Piano Sheets > Karl Suessdorf Sheet Music > Moonlight In Vermont (ver. 1) Piano Sheet

Moonlight In Vermont (ver. 1) by Karl Suessdorf - Piano Sheets and Free Sheet Music

About the Song
"Moonlight in Vermont" is a popular song about the U.S. state of Vermont, written by John Blackburn and Karl Suessdorf and published in 1943. The lyrics are very unusual for an American pop song of the 1940s, because they do not rhyme and are impersonal, focusing mostly on the sensory appeal of the Vermont countryside while alluding briefly to romance. The lyrics are also metrically subtle—each verse (not counting the bridge) is a haiku. The song is considered an unofficial state song of Vermont and is frequently played as the first dance song at Vermont wedding receptions. An early version was recorded by Margaret Whiting in 1943. The song was also recorded by Jo Stafford in 1946, Willie Nelson in 1978, Ella Fitzgerald and Louis Armstrong in 1956, Earl Grant in 1961 and Frank Sinatra in 1957. Captain Beefheart recorded a song called "Moonlight on Vermont" for his album Trout Mask.    Download this sheet!
About the Artist
Karl Suessdorf, born 28 April 1921 - died 1982, Riverside, California, was a composer best known for his collaboration with lyricist John Blackburn in composing the jazz standard "Moonlight in Vermont", which was first recorded in 1943 by Billy Butterfield's Orchestra featuring Margaret Whiting. He also wrote "I Wish I Knew" and "Susquehanna" with Blackburn. Suessdorf co-wrote "Christmas Madonna" and "Coral Sea" with lyrics by Nick Cea; "Key Largo" (sung by Marian McPartland) and "She Doesn't Laugh Like You" with Benny Carter and Leah Worth; and a 1949 hit for Perry Como, "Did Anyone Ever Tell You, Mrs. Murphy?", with lyrics by Leah Worth and Lloyd Sloan. Apart from the many other performers who have recorded Suessdorf's compositions, including Billie Holiday and Frank Sinatra, Sarah Vaughan's compilation album Music of the Stars, Volume 2: Songs Recorded by Sarah Vaughan includes both "Key Largo" and "Moonlight in Vermont". "Moonlight in Vermont" is a popular song about the U.S. state of Vermont, written by John Blackburn and Karl Suessdorf and published in 1943. The lyrics are very unusual for an American pop song of the 1940s, because they do not.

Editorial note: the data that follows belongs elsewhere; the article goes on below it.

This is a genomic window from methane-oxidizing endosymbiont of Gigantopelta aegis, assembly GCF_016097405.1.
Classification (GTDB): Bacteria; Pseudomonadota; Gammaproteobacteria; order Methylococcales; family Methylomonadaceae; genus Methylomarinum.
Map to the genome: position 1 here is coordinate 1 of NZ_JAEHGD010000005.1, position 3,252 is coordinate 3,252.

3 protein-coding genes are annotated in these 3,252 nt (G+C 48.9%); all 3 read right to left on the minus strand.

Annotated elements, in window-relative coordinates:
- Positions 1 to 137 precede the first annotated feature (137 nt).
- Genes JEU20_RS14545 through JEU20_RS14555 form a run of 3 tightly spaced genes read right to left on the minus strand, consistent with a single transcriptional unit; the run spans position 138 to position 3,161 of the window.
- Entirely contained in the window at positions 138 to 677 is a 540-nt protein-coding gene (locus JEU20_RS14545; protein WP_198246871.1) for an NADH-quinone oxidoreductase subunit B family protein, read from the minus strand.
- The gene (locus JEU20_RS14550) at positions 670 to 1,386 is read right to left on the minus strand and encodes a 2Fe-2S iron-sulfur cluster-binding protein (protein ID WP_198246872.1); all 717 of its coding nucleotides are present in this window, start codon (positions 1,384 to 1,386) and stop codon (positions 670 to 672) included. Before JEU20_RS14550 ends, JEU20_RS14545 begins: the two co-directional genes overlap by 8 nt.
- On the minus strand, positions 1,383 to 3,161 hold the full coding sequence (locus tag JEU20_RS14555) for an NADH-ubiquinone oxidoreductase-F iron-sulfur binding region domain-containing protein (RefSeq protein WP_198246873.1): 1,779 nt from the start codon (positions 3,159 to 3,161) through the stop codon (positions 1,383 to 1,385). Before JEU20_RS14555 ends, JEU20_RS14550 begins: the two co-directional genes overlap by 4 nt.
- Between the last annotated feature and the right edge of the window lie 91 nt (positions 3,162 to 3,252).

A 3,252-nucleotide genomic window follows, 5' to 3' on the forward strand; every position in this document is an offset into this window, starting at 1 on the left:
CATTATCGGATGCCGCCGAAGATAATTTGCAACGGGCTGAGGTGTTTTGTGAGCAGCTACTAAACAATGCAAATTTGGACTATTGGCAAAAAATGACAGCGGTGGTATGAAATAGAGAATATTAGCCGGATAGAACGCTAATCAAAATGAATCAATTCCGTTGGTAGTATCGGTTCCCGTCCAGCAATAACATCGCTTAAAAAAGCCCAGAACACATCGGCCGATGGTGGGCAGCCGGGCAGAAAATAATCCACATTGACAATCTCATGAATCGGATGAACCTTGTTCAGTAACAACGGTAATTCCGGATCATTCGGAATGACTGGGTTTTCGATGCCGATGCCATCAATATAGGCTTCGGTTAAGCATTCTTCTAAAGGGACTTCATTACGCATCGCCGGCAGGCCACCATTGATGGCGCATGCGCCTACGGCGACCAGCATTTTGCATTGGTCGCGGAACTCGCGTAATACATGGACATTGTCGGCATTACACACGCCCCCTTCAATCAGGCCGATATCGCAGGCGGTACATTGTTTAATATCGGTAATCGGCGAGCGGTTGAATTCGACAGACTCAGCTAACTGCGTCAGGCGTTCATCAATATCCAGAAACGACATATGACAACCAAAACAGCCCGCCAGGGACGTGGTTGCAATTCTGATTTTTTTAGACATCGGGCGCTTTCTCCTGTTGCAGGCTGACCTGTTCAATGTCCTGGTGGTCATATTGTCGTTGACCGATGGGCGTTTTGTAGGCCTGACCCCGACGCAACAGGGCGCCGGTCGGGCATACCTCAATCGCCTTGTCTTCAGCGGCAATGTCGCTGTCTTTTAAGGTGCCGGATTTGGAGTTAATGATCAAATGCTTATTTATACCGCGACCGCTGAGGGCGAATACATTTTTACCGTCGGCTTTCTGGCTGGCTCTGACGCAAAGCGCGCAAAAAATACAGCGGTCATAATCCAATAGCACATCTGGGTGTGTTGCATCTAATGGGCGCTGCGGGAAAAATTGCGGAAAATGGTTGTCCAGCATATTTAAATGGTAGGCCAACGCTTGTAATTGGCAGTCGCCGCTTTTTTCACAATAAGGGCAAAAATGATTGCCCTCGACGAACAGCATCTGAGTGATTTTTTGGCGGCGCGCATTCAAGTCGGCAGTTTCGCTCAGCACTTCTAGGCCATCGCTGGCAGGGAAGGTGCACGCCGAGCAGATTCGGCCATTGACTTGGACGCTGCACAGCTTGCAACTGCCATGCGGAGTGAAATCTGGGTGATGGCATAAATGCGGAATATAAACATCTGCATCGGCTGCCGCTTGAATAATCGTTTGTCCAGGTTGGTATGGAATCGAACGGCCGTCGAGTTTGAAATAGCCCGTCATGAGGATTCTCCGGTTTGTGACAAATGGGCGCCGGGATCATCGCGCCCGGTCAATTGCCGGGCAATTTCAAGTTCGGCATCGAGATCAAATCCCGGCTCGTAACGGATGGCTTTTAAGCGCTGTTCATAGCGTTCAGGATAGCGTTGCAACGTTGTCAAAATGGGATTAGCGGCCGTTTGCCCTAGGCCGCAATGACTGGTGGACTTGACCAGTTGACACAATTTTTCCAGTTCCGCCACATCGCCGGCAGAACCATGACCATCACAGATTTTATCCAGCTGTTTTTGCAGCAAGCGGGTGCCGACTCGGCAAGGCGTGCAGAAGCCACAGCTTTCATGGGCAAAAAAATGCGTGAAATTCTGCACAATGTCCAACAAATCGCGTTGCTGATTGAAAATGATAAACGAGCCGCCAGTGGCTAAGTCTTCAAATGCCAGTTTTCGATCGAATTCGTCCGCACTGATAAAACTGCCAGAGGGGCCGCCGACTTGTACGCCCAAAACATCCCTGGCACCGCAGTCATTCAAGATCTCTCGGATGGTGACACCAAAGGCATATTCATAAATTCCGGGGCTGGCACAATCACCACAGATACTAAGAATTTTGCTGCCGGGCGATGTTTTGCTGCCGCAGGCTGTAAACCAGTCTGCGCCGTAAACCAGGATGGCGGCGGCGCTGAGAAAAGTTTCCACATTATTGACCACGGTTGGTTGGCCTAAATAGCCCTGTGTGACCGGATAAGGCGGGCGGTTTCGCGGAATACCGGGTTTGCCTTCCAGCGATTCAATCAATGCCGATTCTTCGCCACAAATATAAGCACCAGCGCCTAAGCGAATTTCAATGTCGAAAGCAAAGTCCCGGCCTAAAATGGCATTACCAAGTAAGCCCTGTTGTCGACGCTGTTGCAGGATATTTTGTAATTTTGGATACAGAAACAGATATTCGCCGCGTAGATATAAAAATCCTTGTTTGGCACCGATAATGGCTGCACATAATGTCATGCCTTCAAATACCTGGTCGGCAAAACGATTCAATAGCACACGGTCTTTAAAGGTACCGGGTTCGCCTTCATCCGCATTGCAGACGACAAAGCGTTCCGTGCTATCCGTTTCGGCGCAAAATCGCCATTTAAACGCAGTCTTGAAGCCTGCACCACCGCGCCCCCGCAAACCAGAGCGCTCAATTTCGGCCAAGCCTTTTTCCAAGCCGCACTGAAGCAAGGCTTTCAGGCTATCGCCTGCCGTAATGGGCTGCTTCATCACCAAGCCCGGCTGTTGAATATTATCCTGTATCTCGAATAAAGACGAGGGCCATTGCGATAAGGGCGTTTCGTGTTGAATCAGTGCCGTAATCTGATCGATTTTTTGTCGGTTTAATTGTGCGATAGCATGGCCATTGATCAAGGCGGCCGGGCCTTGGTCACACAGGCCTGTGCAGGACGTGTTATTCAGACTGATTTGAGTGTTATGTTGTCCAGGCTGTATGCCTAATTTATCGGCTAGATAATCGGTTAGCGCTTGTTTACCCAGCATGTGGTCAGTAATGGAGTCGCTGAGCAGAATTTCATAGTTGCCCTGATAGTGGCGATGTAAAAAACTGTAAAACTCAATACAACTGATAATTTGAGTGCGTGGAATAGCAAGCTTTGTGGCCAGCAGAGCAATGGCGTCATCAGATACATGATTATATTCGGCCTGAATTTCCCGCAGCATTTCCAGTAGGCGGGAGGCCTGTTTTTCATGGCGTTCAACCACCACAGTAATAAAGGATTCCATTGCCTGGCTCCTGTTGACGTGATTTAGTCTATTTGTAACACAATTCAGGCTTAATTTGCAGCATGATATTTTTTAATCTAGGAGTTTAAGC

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Sheet Music - Purpose and use Sheet music can be used as a record of, a guide to, or a means to perform, a piece of music. Although it does not take the place of the sound of a performed work, sheet music can be studied to create a performance and to elucidate aspects of the music that may not be obvious from mere listening. Authoritative musical information about a piece can be gained by studying the written sketches and early versions of compositions that the composer might have retained, as well as the final autograph score and personal markings on proofs and printed scores. Comprehending sheet music requires a special form of literacy: the ability to read musical notation. Nevertheless, an ability to read or write music is not a requirement to compose music. Many composers have been capable of producing music in printed form without the capacity themselves to read or write in musical notation—as long as an amanuensis of some sort is available. Examples include the blind 18th-century composer John Stanley and the 20th-century composers and lyricists Lionel Bart, Irving Berlin and Paul McCartney. The skill of sight reading is the ability of a musician to perform an unfamiliar work of music upon viewing the sheet music for the first time. Sight reading ability is expected of professional musicians and serious amateurs who play classical music and related forms. An even more refined skill is the ability to look at a new piece of music and hear most or all of the sounds (melodies, harmonies, timbres, etc.) in one's head without having to play the piece. With the exception of solo performances, where memorization is expected, classical musicians ordinarily have the sheet music at hand when performing. In jazz music, which is mostly improvised, sheet music—called a lead sheet in this context—is used to give basic indications of melodies, chord changes, and arrangements. Handwritten or printed music is less important in other traditions of musical practice, however. Although much popular music is published in notation of some sort, it is quite common for people to learn a piece by ear. This is also the case in most forms of western folk music, where songs and dances are passed down by oral—and aural—tradition. Music of other cultures, both folk and classical, is often transmitted orally, though some non-western cultures developed their own forms of musical notation and sheet music as well. Although sheet music is often thought of as being a platform for new music and an aid to composition (i.e., the composer writes the music down), it can also serve as a visual record of music that already exists. Scholars and others have made transcriptions of western and non-western musics so as to render them in readable form for study, analysis, and re-creative performance. This has been done not only with folk or traditional music (e.g., Bartók's volumes of Magyar and Romanian folk music), but also with sound recordings of improvisations by musicians (e.g., jazz piano) and performances that may only partially be based on notation. An exhaustive example of the latter in recent times is the collection The Beatles: Complete Scores (London: Wise Publications, c1993), which seeks to transcribe into staves and tablature all the songs as recorded by the Beatles in instrumental and vocal detail. (More...)